The survival guide to your first weeks in the UAE

From setting up home to opening a bank account and applying for a driving licence, the first three months of a new expat's life in the UAE can be mired by paperwork. Here are some top tips to help streamline the process.

The first three months of a new expat's life in the UAE can be mired by paperwork. Pictured, Dubai Marina. Sarah Dea / The National
Powered by automated translation

For many new expatriates, the first three months of life in the UAE can feel like a red-tape obstacle course. These tips will make the journey to month four much smoother.

UAE residency and ID

• Your passport must have at least six months left to run for UAE residency – check in good time before you arrive.

• Get your education certificates attested in advance and bring them with you, along with birth certificates and a marriage certificate if you intend to sponsor dependants.

• Bring passport photos for you and the family – you’ll need more than you realise.

• Ensure your employer, as your sponsor, has your employment visa waiting at the airport when you arrive. You are landing as a would-be resident, not a tourist, and cannot work on a tourist visa.

• There are three key pieces of ID you need – residence visa, Emirates ID and labour card. You cannot travel outside the country while your residency is being processed.

• Without your residence permit you will find it hard to get started on buying a car or renting a home. Stay patient.


• It takes time to set up a bank account, so bring enough funds to cover two months – the first month’s salary may be late and early outlays can be high.

• Some international banks allow you to open accounts in advance if you bank there already; others may allow a basic account without residency – you will get a debit card but no chequebook or lending facilities.

• Choose your bank carefully – look at fees, remittance costs, conventional and Islamic banking and whether you can pay utility bills easily with online banking.

• To open a bank account you need a letter of no objection from your employer, your original passport with a residence visa, an Emirates ID and a labour card.

• Credit reporting is new to the UAE and most banks still evaluate your employer when assessing your creditworthiness. Some companies are treated as non-listed companies. This makes it hard to apply for a loan. Check this if you’ll need credit.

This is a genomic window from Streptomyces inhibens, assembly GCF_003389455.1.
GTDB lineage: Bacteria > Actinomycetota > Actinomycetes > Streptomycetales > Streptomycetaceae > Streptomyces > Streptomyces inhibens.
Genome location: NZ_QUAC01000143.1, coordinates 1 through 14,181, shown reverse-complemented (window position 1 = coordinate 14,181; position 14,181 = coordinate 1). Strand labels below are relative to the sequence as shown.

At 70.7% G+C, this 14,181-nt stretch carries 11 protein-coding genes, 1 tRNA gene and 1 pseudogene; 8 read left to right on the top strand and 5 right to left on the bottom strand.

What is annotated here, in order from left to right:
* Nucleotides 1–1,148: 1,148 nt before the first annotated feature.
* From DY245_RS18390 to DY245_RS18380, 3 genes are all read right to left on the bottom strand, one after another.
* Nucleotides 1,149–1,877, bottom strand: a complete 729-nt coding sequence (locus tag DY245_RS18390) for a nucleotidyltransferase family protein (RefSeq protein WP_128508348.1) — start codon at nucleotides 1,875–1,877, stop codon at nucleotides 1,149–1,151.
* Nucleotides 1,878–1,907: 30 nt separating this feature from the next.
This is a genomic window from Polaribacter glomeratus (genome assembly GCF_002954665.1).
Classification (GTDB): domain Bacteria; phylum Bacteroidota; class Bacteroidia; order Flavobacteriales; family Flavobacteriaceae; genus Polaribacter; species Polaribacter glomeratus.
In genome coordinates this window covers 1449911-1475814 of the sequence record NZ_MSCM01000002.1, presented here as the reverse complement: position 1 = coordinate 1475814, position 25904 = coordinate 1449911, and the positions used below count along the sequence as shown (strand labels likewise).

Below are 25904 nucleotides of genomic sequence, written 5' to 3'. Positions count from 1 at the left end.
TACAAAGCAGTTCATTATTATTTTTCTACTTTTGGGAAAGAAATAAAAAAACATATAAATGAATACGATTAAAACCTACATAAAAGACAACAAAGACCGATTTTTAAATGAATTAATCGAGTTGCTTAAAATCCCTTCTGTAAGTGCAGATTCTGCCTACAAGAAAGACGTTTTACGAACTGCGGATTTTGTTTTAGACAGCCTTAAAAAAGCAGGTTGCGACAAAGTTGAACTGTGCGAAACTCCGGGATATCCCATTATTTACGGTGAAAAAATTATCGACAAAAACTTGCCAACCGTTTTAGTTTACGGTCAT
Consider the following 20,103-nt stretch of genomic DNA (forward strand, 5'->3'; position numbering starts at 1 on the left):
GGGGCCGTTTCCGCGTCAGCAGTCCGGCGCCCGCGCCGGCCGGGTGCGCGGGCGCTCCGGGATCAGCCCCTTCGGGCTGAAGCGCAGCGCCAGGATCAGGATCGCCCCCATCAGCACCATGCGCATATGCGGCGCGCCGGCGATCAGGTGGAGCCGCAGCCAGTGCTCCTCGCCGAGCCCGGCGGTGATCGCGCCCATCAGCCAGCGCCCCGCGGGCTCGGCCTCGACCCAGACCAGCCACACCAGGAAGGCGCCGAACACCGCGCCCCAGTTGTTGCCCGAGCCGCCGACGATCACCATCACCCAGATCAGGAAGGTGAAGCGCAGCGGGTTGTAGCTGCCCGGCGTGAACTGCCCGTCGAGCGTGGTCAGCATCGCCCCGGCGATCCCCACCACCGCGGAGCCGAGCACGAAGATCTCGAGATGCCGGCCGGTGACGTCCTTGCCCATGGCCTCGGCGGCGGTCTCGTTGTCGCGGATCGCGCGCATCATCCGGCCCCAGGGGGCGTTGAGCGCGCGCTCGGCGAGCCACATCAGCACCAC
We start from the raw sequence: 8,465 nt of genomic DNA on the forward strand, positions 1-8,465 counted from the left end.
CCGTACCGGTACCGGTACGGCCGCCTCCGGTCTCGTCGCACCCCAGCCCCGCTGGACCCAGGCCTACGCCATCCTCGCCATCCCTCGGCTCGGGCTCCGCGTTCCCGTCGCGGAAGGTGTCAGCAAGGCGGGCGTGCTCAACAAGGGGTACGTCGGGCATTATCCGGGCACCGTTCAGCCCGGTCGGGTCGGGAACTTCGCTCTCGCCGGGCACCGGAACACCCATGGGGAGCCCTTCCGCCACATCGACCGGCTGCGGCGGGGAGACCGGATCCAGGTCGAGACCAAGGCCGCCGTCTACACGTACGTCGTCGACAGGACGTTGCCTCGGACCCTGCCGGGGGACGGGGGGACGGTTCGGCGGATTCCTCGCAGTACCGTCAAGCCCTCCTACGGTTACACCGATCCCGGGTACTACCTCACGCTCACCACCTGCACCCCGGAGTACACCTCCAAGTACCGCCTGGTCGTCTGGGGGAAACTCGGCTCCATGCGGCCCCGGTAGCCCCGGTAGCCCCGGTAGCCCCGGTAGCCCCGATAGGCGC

• Take time choosing an area and use a reputable and registered agent. You must pay your rent upfront – either three, six or 12 months’ worth, depending on your contract and landlord. Negotiate hard, and not just on rent – the number of rent cheques and whether your landlord provides maintenance are also negotiable.

• In Dubai, the Real Estate Regulatory Agency has made the Ejari registration of rental contracts mandatory. In Abu Dhabi this is called the Tawtheeq.

• Most UAE accommodation is rented unfurnished, which includes white goods. Second-hand options are plentiful and often half the price.


• Utilities (electricity, water, sewerage) come from a single provider (Adwea in Abu Dhabi, Dewa in Dubai, Sewa in Sharjah). You cannot apply without your tenancy contract.

• The two telecoms, broadband and subscription TV companies are du and Etisalat – you are normally limited to one or the other by where you live.

• You can get a basic mobile 90-day SIM card aimed at visitors at the airport without residency, but will need a residence visa and Emirates ID to get a prepaid or postpaid contract from du or Etisalat.


• Waiting lists are long at popular schools, so research in advance and contact them before arriving (and certainly before paying a deposit).

• Once in the UAE, you will need residence visas, birth certificates and immunisation records.

• Fees are high – ranging from Dh2,500 a year to more than Dh90,000. Nurseries can also be expensive (up to Dh60,000 a year). Check the ratio of teachers and assistants to children – this controls both quality and cost.


• Bring your home country driving licence with you if you are eligible for it to be converted to a UAE licence (about 30 countries are). Otherwise enrol for driving lessons.

• Don’t rush to buy – leasing a car is cheaper in the early months. If you do buy, your no-claims certificate from your home country may be valid. Third-party insurance is mandatory for all drivers.

• Remember, once you have residency, you must apply for a UAE driving licence.

Health care

• Your employer should provide health insurance – but not necessarily for your family. You may need to insure your dependents yourself.

• A health card from the Ministry of Health allows treatment at government hospitals in emergencies for half the cost of a non-card holder.